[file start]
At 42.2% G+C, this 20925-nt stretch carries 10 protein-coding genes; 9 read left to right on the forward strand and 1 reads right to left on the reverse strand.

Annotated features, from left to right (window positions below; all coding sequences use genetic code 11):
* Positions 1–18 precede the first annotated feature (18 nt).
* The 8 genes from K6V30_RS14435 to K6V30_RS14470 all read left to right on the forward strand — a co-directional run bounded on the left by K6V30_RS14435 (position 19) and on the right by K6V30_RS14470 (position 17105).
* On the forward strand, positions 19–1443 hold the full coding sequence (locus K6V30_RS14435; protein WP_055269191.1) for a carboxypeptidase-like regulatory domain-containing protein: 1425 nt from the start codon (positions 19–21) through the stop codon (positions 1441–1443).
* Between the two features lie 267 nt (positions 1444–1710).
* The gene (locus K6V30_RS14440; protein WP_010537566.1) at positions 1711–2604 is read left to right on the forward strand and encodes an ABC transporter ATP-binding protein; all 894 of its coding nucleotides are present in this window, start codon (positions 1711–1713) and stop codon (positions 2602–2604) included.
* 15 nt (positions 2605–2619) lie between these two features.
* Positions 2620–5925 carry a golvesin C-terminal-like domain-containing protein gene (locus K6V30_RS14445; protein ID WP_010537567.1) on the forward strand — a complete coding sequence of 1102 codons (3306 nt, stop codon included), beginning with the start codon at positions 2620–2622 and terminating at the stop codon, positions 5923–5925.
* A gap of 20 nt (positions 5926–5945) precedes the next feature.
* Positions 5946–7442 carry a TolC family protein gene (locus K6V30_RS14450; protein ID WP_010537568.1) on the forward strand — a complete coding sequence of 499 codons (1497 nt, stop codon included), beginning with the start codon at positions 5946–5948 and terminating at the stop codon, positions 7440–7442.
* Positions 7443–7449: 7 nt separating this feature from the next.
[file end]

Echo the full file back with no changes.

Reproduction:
At 42.2% G+C, this 20925-nt stretch carries 10 protein-coding genes; 9 read left to right on the forward strand and 1 reads right to left on the reverse strand.

Annotated features, from left to right (window positions below; all coding sequences use genetic code 11):
* Positions 1–18 precede the first annotated feature (18 nt).
* The 8 genes from K6V30_RS14435 to K6V30_RS14470 all read left to right on the forward strand — a co-directional run bounded on the left by K6V30_RS14435 (position 19) and on the right by K6V30_RS14470 (position 17105).
* On the forward strand, positions 19–1443 hold the full coding sequence (locus K6V30_RS14435; protein WP_055269191.1) for a carboxypeptidase-like regulatory domain-containing protein: 1425 nt from the start codon (positions 19–21) through the stop codon (positions 1441–1443).
* Between the two features lie 267 nt (positions 1444–1710).
* The gene (locus K6V30_RS14440; protein WP_010537566.1) at positions 1711–2604 is read left to right on the forward strand and encodes an ABC transporter ATP-binding protein; all 894 of its coding nucleotides are present in this window, start codon (positions 1711–1713) and stop codon (positions 2602–2604) included.
* 15 nt (positions 2605–2619) lie between these two features.
* Positions 2620–5925 carry a golvesin C-terminal-like domain-containing protein gene (locus K6V30_RS14445; protein ID WP_010537567.1) on the forward strand — a complete coding sequence of 1102 codons (3306 nt, stop codon included), beginning with the start codon at positions 2620–2622 and terminating at the stop codon, positions 5923–5925.
* A gap of 20 nt (positions 5926–5945) precedes the next feature.
* Positions 5946–7442 carry a TolC family protein gene (locus K6V30_RS14450; protein ID WP_010537568.1) on the forward strand — a complete coding sequence of 499 codons (1497 nt, stop codon included), beginning with the start codon at positions 5946–5948 and terminating at the stop codon, positions 7440–7442.
* Positions 7443–7449: 7 nt separating this feature from the next.